‘Mr Hirschler,’ she whispered, ‘that friendly gendarme was here just now. He said that from tomorrow they’ll be beating people up to make them admit where they’ve hidden their jewellery. They’ll do it in alphabetical order, and my father’s name starts with B.’

‘Have you hidden anything?’

‘Yes. My father has high blood pressure. He wouldn’t be able to bear a single blow.’

‘Then it might be wiser to tell, so they don’t hurt him.’

‘But they’ll beat him all the same.’

‘Well, then . . .’

‘The gendarme says’, she whispered, bending close to my ear, ‘that if I go to bed with him he’ll save Daddy. I know your real name, Mr Hirschler. I’ve read things you’ve written . . . You could advise me.’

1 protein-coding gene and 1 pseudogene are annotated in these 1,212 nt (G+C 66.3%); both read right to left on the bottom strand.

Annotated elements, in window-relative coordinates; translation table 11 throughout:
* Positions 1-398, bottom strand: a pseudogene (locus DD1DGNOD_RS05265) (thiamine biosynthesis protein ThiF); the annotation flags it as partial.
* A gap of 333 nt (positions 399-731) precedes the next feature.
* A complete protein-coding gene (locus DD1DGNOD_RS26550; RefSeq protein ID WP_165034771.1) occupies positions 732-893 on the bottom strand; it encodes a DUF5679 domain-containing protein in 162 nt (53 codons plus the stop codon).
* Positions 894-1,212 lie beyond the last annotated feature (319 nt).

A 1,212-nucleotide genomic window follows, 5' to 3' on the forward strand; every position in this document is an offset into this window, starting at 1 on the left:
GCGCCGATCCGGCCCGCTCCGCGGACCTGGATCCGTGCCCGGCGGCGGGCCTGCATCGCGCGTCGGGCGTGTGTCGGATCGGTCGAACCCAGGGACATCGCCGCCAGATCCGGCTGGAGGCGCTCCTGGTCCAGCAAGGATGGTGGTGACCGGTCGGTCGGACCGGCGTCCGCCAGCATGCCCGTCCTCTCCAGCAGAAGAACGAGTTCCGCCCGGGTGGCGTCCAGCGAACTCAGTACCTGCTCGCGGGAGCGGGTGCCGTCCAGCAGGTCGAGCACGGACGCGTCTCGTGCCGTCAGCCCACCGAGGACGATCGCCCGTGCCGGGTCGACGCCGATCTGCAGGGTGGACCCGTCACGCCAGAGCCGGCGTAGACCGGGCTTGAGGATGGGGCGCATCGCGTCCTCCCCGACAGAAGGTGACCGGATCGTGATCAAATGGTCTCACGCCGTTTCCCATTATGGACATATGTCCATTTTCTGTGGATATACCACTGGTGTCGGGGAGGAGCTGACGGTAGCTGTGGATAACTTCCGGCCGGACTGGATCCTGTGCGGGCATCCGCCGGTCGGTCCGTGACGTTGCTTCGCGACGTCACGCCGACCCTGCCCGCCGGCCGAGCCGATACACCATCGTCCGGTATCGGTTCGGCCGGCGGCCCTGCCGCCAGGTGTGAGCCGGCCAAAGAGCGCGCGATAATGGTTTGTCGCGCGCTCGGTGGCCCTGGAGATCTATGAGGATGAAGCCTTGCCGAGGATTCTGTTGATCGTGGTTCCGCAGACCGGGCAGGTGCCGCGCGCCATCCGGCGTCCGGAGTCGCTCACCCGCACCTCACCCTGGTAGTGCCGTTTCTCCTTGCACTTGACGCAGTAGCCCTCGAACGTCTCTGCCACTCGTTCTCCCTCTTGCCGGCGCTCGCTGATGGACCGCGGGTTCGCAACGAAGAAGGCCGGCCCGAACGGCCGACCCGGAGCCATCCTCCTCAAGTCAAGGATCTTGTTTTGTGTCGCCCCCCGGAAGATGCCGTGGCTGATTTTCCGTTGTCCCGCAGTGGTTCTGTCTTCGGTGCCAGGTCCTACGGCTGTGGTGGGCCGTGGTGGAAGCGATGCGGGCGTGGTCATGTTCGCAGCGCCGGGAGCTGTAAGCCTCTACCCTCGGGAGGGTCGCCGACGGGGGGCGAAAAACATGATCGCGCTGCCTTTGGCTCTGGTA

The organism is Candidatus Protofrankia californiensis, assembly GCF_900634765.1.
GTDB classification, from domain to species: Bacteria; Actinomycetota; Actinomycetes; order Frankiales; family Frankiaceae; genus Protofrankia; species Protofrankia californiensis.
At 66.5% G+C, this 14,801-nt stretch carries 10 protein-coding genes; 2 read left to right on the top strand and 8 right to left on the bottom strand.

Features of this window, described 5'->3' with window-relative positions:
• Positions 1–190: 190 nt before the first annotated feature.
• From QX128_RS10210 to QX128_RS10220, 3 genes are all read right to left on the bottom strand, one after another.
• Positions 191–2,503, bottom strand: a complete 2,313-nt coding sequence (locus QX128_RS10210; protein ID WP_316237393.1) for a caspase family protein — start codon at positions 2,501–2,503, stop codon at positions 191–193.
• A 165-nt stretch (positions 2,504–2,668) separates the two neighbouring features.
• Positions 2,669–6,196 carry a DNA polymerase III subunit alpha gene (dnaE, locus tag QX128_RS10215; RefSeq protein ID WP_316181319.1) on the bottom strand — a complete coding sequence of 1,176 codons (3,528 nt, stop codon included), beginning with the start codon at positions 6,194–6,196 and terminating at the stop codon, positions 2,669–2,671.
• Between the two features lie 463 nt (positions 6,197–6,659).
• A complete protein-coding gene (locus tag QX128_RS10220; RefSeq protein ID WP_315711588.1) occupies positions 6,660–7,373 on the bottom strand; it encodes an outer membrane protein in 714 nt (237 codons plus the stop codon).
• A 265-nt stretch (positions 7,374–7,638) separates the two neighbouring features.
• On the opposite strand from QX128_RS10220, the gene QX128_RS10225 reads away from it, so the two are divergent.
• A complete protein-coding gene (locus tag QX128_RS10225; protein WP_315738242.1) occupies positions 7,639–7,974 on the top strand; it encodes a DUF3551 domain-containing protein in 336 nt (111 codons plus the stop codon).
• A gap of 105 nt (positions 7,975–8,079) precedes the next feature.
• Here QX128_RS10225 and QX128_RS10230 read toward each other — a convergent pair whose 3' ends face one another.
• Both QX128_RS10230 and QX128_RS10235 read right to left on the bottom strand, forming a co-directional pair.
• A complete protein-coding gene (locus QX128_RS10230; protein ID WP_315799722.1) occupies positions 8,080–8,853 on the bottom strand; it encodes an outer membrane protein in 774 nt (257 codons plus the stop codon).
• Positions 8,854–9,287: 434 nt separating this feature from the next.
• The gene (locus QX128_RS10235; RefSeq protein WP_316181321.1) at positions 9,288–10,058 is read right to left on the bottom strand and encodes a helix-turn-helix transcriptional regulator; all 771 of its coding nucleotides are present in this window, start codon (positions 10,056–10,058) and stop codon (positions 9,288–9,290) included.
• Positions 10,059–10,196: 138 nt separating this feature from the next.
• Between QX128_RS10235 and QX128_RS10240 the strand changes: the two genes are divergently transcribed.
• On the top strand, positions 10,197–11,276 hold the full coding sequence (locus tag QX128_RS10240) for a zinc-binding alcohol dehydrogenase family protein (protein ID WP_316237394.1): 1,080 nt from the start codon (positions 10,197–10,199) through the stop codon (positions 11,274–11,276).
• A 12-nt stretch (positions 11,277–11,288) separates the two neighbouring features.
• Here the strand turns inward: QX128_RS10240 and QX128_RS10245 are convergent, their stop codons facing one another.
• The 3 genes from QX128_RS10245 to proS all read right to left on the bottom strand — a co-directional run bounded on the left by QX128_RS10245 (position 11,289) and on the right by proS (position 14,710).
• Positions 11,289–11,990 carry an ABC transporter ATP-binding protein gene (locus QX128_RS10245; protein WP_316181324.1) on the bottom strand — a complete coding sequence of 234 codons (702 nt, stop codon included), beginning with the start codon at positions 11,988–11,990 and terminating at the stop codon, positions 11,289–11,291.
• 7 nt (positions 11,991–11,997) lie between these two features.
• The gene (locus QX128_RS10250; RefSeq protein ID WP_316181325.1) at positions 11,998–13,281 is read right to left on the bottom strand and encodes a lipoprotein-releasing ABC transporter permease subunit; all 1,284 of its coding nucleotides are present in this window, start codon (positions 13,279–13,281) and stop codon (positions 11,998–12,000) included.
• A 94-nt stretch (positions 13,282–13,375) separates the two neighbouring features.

I wouldn’t have felt particularly guilty in this situation, in this hell, this synagogue of the wonder-rabbi, if I had advised the girl to give in to the gendarme. So many things had been lost since 19 March.* There are really no bogus, high-flown sentiments left in me. I’m saying this as one who has lost not only all his belongings, but something very important, something vital: above all else, I have lost my homeland. This homeland has always meant more to me than to most people around me: it exercised me feverishly when I was writing, speaking or dreaming, and there were years, particularly the years of my youth, when, for example, I hardly took notice of love because of it. That was the time when after the failure of two revolutions,* for nearly a decade I waited for my political ideas to prevail, for my exiled role models and friends to return and save my homeland from the crooks and bunglers. Yes, I waited for nearly ten years, in which I had no lover. And when I had tired of waiting and almost renounced the game for the duration of my life, I married, clutching at privacy as a shipwrecked man clutches at a plank that might help him reach some shore—although I must admit I had no illusions about the shore. But, for all my conscious efforts to abandon ‘my crazy ideas and whims’, I was time and again dragged out of my private idyll, which had soon staled, by my social passion: the most simple-minded reason for hope was enough to make me forget where I lived and where a person living with me was waiting with my dinner. A few months after my divorce from my first wife we tried to trace the events leading up to our slow, bitter drift apart. ‘What started the trouble’, she said, ‘was that I was all of eighteen years old and married for six weeks when you woke up one morning and said “Bethlen!” instead of noticing—with the March sun shining on our bed—that it was the first day of spring.’